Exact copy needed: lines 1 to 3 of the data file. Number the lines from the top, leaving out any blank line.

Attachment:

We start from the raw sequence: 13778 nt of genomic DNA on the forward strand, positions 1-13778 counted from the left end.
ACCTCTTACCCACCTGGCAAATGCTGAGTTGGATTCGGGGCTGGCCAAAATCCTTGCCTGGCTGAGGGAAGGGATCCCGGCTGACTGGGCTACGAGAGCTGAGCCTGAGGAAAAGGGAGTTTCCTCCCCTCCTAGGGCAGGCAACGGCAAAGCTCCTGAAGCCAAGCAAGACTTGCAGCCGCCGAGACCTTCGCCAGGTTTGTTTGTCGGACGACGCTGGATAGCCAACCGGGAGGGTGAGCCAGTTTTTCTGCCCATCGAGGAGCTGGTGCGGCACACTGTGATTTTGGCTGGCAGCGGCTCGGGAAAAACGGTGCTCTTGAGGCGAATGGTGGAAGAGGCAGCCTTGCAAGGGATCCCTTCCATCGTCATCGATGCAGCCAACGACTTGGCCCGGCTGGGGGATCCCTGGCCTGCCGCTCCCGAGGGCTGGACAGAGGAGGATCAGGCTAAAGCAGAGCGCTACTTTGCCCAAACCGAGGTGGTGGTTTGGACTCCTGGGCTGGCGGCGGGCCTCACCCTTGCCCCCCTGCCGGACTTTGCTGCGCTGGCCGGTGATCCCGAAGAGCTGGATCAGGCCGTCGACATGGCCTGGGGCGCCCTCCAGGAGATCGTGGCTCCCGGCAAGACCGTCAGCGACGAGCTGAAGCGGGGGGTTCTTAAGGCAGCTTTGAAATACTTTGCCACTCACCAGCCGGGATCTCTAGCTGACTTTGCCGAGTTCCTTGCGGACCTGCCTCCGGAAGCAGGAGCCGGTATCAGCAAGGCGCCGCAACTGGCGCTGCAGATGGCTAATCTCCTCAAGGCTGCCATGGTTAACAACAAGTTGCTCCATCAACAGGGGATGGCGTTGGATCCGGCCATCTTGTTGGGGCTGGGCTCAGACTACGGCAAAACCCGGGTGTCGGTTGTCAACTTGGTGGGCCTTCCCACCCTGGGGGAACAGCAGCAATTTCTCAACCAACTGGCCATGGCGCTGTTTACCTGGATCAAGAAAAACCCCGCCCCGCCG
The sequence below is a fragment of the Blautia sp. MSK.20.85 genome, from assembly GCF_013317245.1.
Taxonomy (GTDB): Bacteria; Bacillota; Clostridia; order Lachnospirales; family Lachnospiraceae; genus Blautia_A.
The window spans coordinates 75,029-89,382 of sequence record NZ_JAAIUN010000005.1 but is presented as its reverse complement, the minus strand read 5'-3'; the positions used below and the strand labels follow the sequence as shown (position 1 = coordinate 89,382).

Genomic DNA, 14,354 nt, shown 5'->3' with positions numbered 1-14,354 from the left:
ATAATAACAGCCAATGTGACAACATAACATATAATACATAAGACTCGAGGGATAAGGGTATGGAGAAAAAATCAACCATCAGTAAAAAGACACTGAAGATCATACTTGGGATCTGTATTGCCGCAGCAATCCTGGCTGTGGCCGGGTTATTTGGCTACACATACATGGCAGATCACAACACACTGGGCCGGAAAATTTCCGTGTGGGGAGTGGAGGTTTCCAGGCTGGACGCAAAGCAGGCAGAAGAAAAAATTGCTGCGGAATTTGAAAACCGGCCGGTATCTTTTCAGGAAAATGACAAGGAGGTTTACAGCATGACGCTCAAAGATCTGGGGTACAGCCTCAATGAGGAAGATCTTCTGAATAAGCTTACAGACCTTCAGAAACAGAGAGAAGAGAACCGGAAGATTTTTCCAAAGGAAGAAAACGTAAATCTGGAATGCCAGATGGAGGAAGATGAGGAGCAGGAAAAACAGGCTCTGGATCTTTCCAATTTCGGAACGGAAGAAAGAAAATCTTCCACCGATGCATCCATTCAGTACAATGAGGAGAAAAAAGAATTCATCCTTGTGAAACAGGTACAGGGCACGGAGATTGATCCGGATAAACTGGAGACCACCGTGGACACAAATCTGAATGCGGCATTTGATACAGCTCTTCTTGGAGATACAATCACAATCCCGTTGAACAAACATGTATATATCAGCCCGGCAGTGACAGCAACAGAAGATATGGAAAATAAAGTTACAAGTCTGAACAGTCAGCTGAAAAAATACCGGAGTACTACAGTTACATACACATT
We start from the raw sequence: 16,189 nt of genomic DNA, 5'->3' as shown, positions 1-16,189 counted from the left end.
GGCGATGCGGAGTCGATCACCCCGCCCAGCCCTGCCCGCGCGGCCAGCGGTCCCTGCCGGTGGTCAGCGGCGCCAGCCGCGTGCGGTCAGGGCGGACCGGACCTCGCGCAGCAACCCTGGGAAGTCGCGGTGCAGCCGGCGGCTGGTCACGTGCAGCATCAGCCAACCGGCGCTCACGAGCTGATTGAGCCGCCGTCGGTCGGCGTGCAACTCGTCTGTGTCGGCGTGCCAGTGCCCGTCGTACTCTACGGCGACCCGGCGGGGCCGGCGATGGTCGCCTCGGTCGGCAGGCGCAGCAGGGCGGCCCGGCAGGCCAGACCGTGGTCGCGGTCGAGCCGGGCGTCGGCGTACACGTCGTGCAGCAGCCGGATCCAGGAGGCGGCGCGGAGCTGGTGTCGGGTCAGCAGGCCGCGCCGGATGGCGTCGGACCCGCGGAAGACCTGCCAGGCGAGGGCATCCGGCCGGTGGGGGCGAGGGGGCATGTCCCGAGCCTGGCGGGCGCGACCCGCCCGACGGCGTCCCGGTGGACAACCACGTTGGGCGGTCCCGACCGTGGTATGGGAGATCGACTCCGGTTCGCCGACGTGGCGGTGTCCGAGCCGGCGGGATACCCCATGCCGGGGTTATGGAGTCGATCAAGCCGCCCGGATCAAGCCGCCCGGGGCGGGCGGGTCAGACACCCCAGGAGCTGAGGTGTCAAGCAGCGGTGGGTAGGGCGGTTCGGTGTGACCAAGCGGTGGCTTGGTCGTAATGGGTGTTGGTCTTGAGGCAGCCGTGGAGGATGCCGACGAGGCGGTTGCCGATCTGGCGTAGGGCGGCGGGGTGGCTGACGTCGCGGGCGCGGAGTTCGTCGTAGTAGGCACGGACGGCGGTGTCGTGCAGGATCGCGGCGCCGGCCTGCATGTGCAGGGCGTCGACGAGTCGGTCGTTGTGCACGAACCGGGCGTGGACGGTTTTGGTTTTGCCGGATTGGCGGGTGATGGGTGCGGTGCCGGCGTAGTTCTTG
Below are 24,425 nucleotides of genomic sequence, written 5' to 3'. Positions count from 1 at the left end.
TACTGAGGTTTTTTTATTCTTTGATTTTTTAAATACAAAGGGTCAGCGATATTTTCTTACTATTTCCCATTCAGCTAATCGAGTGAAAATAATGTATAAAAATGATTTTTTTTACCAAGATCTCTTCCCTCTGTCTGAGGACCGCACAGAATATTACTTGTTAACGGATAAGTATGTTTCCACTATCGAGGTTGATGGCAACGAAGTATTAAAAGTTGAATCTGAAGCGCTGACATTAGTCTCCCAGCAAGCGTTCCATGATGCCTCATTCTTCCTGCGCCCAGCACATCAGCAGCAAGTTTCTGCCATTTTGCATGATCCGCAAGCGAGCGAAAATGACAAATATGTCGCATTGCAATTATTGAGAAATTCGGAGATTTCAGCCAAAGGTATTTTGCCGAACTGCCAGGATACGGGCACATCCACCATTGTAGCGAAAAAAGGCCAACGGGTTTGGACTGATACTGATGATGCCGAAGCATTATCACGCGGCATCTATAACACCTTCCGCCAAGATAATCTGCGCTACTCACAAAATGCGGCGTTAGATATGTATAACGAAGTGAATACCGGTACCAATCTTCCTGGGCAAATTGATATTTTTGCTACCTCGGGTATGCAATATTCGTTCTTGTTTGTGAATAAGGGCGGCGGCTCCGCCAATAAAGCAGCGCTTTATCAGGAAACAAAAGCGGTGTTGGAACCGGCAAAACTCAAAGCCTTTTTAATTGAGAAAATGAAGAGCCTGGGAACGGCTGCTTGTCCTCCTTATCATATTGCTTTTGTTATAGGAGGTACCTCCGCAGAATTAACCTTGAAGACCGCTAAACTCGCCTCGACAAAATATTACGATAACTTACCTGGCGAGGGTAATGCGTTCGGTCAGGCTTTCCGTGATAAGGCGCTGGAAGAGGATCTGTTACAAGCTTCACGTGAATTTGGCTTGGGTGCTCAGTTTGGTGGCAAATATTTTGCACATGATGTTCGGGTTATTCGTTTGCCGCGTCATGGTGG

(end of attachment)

We start from the raw sequence: 13778 nt of genomic DNA on the forward strand, positions 1-13778 counted from the left end.
ACCTCTTACCCACCTGGCAAATGCTGAGTTGGATTCGGGGCTGGCCAAAATCCTTGCCTGGCTGAGGGAAGGGATCCCGGCTGACTGGGCTACGAGAGCTGAGCCTGAGGAAAAGGGAGTTTCCTCCCCTCCTAGGGCAGGCAACGGCAAAGCTCCTGAAGCCAAGCAAGACTTGCAGCCGCCGAGACCTTCGCCAGGTTTGTTTGTCGGACGACGCTGGATAGCCAACCGGGAGGGTGAGCCAGTTTTTCTGCCCATCGAGGAGCTGGTGCGGCACACTGTGATTTTGGCTGGCAGCGGCTCGGGAAAAACGGTGCTCTTGAGGCGAATGGTGGAAGAGGCAGCCTTGCAAGGGATCCCTTCCATCGTCATCGATGCAGCCAACGACTTGGCCCGGCTGGGGGATCCCTGGCCTGCCGCTCCCGAGGGCTGGACAGAGGAGGATCAGGCTAAAGCAGAGCGCTACTTTGCCCAAACCGAGGTGGTGGTTTGGACTCCTGGGCTGGCGGCGGGCCTCACCCTTGCCCCCCTGCCGGACTTTGCTGCGCTGGCCGGTGATCCCGAAGAGCTGGATCAGGCCGTCGACATGGCCTGGGGCGCCCTCCAGGAGATCGTGGCTCCCGGCAAGACCGTCAGCGACGAGCTGAAGCGGGGGGTTCTTAAGGCAGCTTTGAAATACTTTGCCACTCACCAGCCGGGATCTCTAGCTGACTTTGCCGAGTTCCTTGCGGACCTGCCTCCGGAAGCAGGAGCCGGTATCAGCAAGGCGCCGCAACTGGCGCTGCAGATGGCTAATCTCCTCAAGGCTGCCATGGTTAACAACAAGTTGCTCCATCAACAGGGGATGGCGTTGGATCCGGCCATCTTGTTGGGGCTGGGCTCAGACTACGGCAAAACCCGGGTGTCGGTTGTCAACTTGGTGGGCCTTCCCACCCTGGGGGAACAGCAGCAATTTCTCAACCAACTGGCCATGGCGCTGTTTACCTGGATCAAGAAAAACCCCGCCCCGCCG
The sequence below is a fragment of the Blautia sp. MSK.20.85 genome, from assembly GCF_013317245.1.